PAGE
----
• Charles_Siegel

    Downtown SF does have the sort of parking policy that I described. No matter how limited metered parking is, it makes sense to have pricing that keeps that parking available for shoppers.

    Sometimes shoppers do have a legitimate reason to drive to downtown SF to pick up some heavy object they purchased. It is good for those drivers to be able to park on the block where the store is, rather than parking many blocks away.

  • DerHerp

    Lock step with Cal long range development plans.
    Unfortunately neither Cal or Berkeley can pay for this without incurring massive debt :(
    You want to do it pay for it with bonds or save the money first.

  • Andrew Doran

    perhaps I’m over thinking it. If “calming” means one lane of through traffic, but dedicated turn lanes, like they did on lower Marin, it is probably fine. Look at the complete shit fit people had about that change that worked out just fine, exactly as the professional traffic engineers had predicted, but the “don’t change anything ever” crowd had insisted they knew better. I guess I’m just curious if that particular aspect of the traffic flow had been studied and considered solved/mitigated/dealt with.

  • Charles_Siegel

    There is another process where the consultants are studying in detail converting Hearst to two-lanes all the way up from Shattuck to Euclid. They are doing exactly what you say: keeping left turn lanes where they are needed, and even keeping extra lanes where they are needed for stacking cars. And as professional traffic engineers, they are counting the number of vehicles and making sure there is enough capacity for them.

    This is the “green bike lane” project that EBBC has been backing. You might have seen the mockup of it at the EBBC booth at Sunday Streets.

    At one public meeting, I told the consultants that they should look at the SOSIP and coordinate their plan with it.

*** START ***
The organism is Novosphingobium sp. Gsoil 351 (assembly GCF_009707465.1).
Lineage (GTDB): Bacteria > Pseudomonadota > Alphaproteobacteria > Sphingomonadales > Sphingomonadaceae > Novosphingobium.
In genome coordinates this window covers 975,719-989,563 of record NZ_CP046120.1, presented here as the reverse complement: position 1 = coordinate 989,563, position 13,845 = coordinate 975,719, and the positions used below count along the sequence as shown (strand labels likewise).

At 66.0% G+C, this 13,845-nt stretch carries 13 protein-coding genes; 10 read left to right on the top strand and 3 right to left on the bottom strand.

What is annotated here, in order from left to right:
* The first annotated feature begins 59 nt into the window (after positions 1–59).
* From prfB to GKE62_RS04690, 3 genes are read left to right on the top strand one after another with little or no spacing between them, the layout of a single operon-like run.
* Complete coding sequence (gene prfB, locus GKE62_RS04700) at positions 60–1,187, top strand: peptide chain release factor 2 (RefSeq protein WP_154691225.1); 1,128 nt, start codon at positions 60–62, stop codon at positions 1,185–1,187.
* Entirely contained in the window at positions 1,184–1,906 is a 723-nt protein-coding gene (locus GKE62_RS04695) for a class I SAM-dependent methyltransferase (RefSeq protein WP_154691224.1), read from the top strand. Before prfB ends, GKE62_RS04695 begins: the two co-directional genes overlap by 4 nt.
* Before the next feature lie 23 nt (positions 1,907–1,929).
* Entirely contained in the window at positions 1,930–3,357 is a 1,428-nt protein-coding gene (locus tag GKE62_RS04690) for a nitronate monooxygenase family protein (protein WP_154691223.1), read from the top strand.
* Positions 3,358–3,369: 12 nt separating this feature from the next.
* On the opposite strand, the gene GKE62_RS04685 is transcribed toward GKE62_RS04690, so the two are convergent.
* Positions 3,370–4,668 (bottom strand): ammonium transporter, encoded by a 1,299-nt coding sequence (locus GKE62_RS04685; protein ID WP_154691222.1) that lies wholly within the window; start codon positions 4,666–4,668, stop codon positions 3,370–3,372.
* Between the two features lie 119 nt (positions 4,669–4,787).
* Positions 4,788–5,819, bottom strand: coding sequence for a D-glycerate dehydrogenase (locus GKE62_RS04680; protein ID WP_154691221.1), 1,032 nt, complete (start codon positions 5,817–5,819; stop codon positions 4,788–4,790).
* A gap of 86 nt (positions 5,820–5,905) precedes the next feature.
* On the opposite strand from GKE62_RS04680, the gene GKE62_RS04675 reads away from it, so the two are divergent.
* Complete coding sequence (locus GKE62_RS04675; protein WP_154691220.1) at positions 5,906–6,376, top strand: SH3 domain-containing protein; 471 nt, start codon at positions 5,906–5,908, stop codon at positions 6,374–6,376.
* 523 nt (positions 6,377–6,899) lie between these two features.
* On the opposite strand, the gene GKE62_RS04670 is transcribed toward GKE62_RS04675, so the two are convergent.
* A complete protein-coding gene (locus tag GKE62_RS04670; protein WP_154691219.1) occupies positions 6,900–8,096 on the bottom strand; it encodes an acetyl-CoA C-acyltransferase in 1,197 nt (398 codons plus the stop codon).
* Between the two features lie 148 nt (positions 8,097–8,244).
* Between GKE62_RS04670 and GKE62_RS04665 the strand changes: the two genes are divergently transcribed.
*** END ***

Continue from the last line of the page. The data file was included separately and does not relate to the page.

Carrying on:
• RB

    I have a question that doesn’t at all pertain to the conversation at hand, but is there a reason you spell your name “Bezerkeley”? The usual term is “Berserkeley” or “Berzerkeley” with an R after the first E (the adjective is “berserk”).

  • So the comments section has dropped to the level of studying the etymology of a made up word (or in my case a name, which inherently gives it as much spelling flexibility as I want). Interesting & yet sad at the same time.

    There isn’t an agreed upon spelling

    You could always play the numbers game and do a Google search & count the reference results:
    1. Define Bezerkeley – 33,000 results
    2. Define Berzerkeley – 15,900 results
    3. Define Berserkeley – 8,110 results

    OR, you could stop there ask yourself the same question I’m asking myself right now. Can I ever get back the 5 minutes of my life that it took to consider this piece of Berkeley absurdity?

  • Andrew Doran

    Thanks Charles, I had seen some of the stuff regarding the green bike lane stuff on those same blocks of Hearst. Glad to hear that they may even be coordinated.

  • Igor Tregub

    I spoke with Planning Director Eric Angstandt at the Council meeting. Transit Demand Management pricing plans are not part of SOSIP per say. However, he plans to come back to Council in late 2013 with a proposal for Transportation and Parking Mitigation Fees, which would incorporate TDM policies. This will be the final leg of what amounts to the “three-legged stool” of SOSIP, parking impact fees, and the housing mitigation fee that passed last fall, finally comprising the major community benefits promised under the Downtown Area Plan.

  • That is the most convoluted B.S. I’ve read in a long time.

  • guest

    Maybe you can blame it on “Lori Hancock” [sic]?

  • Hi TL/BL, trolling again eh? They need a better IP filter on BS

  • I’m pleased about most of this plan. However, I’m curious why there is no explanation as to how cars will enter the parking lot behind BofA if that block of Center Street is closed to ordinary traffic.

    Also I hope that the “park block” (I can only guess what that means; it’s not defined) does not imply eliminating the traffic spaces on the East side of Shattuck between Kittredge and Bancroft. That’s a highly-trafficked block (Used Computer Store; Angeline’s Louisiana Kitchen, Peet’s, to name a few) and the spaces there are already at a premium.